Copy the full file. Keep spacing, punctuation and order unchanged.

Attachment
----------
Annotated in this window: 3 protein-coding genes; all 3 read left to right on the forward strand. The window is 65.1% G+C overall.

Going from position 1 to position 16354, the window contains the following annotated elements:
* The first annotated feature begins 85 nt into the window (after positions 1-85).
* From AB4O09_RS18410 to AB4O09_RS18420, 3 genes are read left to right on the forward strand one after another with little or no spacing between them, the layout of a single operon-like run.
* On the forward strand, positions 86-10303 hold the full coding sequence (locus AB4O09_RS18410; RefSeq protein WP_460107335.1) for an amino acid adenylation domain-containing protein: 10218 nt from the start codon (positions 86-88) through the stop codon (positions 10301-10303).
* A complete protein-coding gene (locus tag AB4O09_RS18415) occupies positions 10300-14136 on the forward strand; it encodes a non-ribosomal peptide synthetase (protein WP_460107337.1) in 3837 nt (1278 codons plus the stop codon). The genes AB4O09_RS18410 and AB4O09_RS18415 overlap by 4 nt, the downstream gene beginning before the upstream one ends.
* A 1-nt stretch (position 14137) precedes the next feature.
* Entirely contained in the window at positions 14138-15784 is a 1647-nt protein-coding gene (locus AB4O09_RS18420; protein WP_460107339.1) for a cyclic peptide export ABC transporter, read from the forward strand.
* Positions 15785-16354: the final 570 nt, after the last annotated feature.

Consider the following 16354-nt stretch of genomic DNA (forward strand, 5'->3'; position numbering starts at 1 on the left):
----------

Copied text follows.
Annotated in this window: 3 protein-coding genes; all 3 read left to right on the forward strand. The window is 65.1% G+C overall.

Going from position 1 to position 16354, the window contains the following annotated elements:
* The first annotated feature begins 85 nt into the window (after positions 1-85).
* From AB4O09_RS18410 to AB4O09_RS18420, 3 genes are read left to right on the forward strand one after another with little or no spacing between them, the layout of a single operon-like run.
* On the forward strand, positions 86-10303 hold the full coding sequence (locus AB4O09_RS18410; RefSeq protein WP_460107335.1) for an amino acid adenylation domain-containing protein: 10218 nt from the start codon (positions 86-88) through the stop codon (positions 10301-10303).
* A complete protein-coding gene (locus tag AB4O09_RS18415) occupies positions 10300-14136 on the forward strand; it encodes a non-ribosomal peptide synthetase (protein WP_460107337.1) in 3837 nt (1278 codons plus the stop codon). The genes AB4O09_RS18410 and AB4O09_RS18415 overlap by 4 nt, the downstream gene beginning before the upstream one ends.
* A 1-nt stretch (position 14137) precedes the next feature.
* Entirely contained in the window at positions 14138-15784 is a 1647-nt protein-coding gene (locus AB4O09_RS18420; protein WP_460107339.1) for a cyclic peptide export ABC transporter, read from the forward strand.
* Positions 15785-16354: the final 570 nt, after the last annotated feature.

Consider the following 16354-nt stretch of genomic DNA (forward strand, 5'->3'; position numbering starts at 1 on the left):